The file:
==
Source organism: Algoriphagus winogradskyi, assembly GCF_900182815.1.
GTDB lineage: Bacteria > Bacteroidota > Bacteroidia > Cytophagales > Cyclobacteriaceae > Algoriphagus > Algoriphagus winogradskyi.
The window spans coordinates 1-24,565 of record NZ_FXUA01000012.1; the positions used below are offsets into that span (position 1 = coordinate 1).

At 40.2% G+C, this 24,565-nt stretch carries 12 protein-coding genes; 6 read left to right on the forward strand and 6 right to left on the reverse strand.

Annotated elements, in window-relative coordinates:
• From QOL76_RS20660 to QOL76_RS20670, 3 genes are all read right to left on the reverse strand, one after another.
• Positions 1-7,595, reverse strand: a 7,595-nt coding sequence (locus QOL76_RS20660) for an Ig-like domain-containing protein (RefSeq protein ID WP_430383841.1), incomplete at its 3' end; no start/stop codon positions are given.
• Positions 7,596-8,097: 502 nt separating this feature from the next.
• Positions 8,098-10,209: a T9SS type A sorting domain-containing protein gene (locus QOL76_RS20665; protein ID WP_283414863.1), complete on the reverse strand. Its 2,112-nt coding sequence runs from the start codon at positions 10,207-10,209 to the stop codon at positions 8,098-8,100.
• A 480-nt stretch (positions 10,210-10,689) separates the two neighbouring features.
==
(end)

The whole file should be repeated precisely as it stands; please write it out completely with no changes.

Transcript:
Source organism: Algoriphagus winogradskyi, assembly GCF_900182815.1.
GTDB lineage: Bacteria > Bacteroidota > Bacteroidia > Cytophagales > Cyclobacteriaceae > Algoriphagus > Algoriphagus winogradskyi.
The window spans coordinates 1-24,565 of record NZ_FXUA01000012.1; the positions used below are offsets into that span (position 1 = coordinate 1).

At 40.2% G+C, this 24,565-nt stretch carries 12 protein-coding genes; 6 read left to right on the forward strand and 6 right to left on the reverse strand.

Annotated elements, in window-relative coordinates:
• From QOL76_RS20660 to QOL76_RS20670, 3 genes are all read right to left on the reverse strand, one after another.
• Positions 1-7,595, reverse strand: a 7,595-nt coding sequence (locus QOL76_RS20660) for an Ig-like domain-containing protein (RefSeq protein ID WP_430383841.1), incomplete at its 3' end; no start/stop codon positions are given.
• Positions 7,596-8,097: 502 nt separating this feature from the next.
• Positions 8,098-10,209: a T9SS type A sorting domain-containing protein gene (locus QOL76_RS20665; protein ID WP_283414863.1), complete on the reverse strand. Its 2,112-nt coding sequence runs from the start codon at positions 10,207-10,209 to the stop codon at positions 8,098-8,100.
• A 480-nt stretch (positions 10,210-10,689) separates the two neighbouring features.